The Year of the Gadfly is an exhilarating journey of double-crosses, long-buried secrets and all the charge of adolescence, following in the footsteps of classic school novels like Curtis Sittenfeld’s Prep and Donna Tartt’s The Secret History, and reminding us how these years haunt our lives forever.
Jennifer Miller talks about how she came to write the book, and about her own experiences as a teenager.
What was the inspiration for this book?
In the summer of 1997, my high school boyfriend, Ben, was driving home from an internship when a truck flipped over onto his car and killed him. We’d only been dating for a few months, but because I was the only girlfriend he’d ever had, I instantly became a kind of symbol. ‘The love of his life’, people at school would say. The responsibility of playing this role—and at the same time, the sadness I felt at losing such a close friend—made me feel incredibly isolated, and those feelings resonated for years. I think it’s common for the significant experiences we have as teenagers, especially painful ones, to influence our sense of self, our intellectual interests, and our passions far into adulthood. Ben’s death was the defining event of my early life, so it was natural that I would come to write a novel about the death of a young boy and the darker side to teenage social exclusion.
You use extremophiles as a metaphor for adolescence. Can you explain?
‘Extremophile’ is a scientific category, which literally means ‘extreme loving’. That’s what Ben was studying at his internship when he died. The name applies to microscopic organisms that thrive in places inhospitable to life—blazing heat, freezing temperatures, methane-filled air. I think that’s a pretty apt summary of teenage life, a time when our outsized loves, fears, and obsessions come to replace everything comfortable and familiar. We all want to belong, especially when we’re young, and I think many of us have shunned those who don’t fit in as a means of self-preservation. The protagonists in my book are outcasts who are forced out of the center; they have no choice but to embrace the extreme.
How has your experience as a reporter influenced The Year of the Gadfly?
Before I became a journalist myself, newspapers played a significant and strange role in the events surrounding my boyfriend’s death. Ben died because a truck with faulty brakes lost control on a downward slope; it turned out that the trucking company knew the brakes were faulty, and that the driver had so many points against his license that he wasn’t legally allowed to be on the road. After the accident, the Washington Post took up a crusade against the mismanagement and negligence of trucking companies in the DC-Metro area. Pressure from their investigative series helped reform how these companies operated, and I saw firsthand the power of journalism to effect real change. But not all the connections between the media and Ben were positive. In one story about the accident, the newspaper accidentally ran the photo of a different boy—my friend Matt—instead of Ben. My friends and I felt that while the paper took great pains to seize on the hot investigative story, it ignored the human element of the investigation’s generation—the boy who died. We saw firsthand how fallible even great newspapers can be.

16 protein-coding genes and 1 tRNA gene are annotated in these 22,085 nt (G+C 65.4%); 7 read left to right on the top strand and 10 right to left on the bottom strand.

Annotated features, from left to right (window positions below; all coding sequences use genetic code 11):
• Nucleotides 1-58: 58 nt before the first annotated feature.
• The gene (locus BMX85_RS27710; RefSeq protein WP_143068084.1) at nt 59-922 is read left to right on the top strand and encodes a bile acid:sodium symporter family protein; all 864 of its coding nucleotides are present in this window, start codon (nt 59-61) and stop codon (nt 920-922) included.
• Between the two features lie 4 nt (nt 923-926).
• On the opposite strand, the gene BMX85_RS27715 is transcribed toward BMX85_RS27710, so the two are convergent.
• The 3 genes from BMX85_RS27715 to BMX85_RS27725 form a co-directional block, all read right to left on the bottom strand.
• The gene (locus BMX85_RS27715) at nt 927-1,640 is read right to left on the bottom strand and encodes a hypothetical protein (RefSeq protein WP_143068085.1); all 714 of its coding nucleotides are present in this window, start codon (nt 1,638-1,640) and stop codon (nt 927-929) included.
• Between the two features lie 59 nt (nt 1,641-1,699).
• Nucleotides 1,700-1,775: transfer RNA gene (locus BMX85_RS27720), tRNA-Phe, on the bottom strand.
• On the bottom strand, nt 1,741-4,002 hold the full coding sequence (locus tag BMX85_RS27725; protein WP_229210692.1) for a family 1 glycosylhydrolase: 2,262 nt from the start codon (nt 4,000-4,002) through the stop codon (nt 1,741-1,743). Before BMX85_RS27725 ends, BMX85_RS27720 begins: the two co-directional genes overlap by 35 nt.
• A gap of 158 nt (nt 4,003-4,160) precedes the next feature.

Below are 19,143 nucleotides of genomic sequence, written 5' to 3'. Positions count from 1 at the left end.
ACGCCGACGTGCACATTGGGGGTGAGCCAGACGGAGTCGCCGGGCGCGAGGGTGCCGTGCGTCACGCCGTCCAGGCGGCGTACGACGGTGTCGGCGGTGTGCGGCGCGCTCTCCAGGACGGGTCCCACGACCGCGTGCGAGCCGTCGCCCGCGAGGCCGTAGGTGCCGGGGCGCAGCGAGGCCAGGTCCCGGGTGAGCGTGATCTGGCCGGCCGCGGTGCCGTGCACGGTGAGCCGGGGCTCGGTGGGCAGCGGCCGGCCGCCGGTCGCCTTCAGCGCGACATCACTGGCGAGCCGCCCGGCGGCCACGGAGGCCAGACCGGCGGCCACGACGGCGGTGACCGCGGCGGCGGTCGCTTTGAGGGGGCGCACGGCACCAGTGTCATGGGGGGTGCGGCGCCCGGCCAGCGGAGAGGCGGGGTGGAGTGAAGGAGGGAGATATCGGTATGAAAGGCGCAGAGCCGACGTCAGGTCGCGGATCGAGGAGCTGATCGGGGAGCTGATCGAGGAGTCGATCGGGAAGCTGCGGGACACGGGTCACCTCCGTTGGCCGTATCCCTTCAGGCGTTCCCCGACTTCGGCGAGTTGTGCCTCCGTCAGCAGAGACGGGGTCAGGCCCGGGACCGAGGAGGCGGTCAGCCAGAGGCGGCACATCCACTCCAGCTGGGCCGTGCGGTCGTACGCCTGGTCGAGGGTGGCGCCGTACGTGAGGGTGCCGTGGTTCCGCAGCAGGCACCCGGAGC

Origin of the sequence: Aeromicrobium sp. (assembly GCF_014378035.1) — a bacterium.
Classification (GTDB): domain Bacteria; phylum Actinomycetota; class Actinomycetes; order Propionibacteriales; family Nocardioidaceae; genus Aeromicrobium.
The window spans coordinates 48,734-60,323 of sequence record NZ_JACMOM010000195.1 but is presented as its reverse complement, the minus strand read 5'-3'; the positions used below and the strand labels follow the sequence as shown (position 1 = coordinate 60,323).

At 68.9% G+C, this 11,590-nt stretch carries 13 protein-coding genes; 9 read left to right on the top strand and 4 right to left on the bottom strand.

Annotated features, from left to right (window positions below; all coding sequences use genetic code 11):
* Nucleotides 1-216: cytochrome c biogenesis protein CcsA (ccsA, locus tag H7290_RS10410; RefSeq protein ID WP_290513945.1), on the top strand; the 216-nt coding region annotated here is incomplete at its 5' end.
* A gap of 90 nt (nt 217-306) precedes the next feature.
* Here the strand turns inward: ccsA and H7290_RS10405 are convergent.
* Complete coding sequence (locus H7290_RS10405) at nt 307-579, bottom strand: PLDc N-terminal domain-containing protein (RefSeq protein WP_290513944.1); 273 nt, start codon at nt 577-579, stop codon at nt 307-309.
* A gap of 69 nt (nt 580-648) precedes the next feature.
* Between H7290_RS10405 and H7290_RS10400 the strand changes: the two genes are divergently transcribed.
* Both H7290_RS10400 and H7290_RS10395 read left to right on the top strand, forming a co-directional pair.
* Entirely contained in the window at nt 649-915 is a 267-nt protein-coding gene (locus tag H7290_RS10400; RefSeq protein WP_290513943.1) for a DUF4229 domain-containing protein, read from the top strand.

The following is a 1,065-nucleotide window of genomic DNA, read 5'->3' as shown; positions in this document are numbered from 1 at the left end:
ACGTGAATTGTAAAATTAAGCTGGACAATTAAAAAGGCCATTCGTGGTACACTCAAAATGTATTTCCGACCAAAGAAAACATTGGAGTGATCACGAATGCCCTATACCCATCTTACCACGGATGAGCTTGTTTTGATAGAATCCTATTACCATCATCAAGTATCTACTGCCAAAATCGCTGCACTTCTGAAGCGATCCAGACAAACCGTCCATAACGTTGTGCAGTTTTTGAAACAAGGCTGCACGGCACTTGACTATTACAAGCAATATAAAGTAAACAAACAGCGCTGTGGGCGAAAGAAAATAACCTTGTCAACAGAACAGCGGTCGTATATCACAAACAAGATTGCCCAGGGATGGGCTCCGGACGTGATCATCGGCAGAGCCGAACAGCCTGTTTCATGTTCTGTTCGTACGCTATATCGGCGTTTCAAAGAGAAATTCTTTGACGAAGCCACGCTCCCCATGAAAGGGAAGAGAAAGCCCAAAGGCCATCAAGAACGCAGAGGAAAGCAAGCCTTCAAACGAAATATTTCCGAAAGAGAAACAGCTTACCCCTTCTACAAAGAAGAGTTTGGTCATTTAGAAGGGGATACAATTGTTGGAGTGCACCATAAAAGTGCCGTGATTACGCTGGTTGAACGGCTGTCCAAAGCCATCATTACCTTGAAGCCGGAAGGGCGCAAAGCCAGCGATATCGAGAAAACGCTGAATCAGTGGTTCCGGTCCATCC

Your main character, a student journalist named Iris Dupont, confides regularly in the ghost of Edward R Murrow. Why him?
It’s not only newspapers that are fallible, but the journalists themselves. Like many aspiring journalists, Iris is propelled by idealism that just can’t survive the rigors of real life. Murrow is the perfect teacher of that: He’s a symbol of truth, free speech, and democratic responsibility, but he was also a fallible human being. He had a dark side, as all ‘perfect’ men do, though it’s often forgotten when he’s remembered today. When Iris spends enough time with his ghost, though, she comes to understand him, and her own conscience, a lot better.
There’s a lot of bullying in the book. Is that something you experienced or witnessed growing up?
I did not personally experience the extreme bullying portrayed in the novel, but when my brother exposed a cheating scandal at his prestigious prep school, he was ostracised and physically assaulted. Even some faculty members called him a narc for speaking up. The cyber-bullying and teen suicide in the novel grew out of events I read about while writing: stories about kids (and even some parents) who used the Internet to entrap and exploit each other. I was also inspired by Dan Savage’s ‘It Gets Better’ campaign. A teenager who is bullied or depressed can feel utterly trapped, because in high school it often feels like the outside world doesn’t exist. That’s a major theme in this book. The young characters are trapped in the inhospitable social ecosystem of their prep school. It’s a painful struggle to break free.
The Year of the Gadfly by Jennifer Miller, $29.95.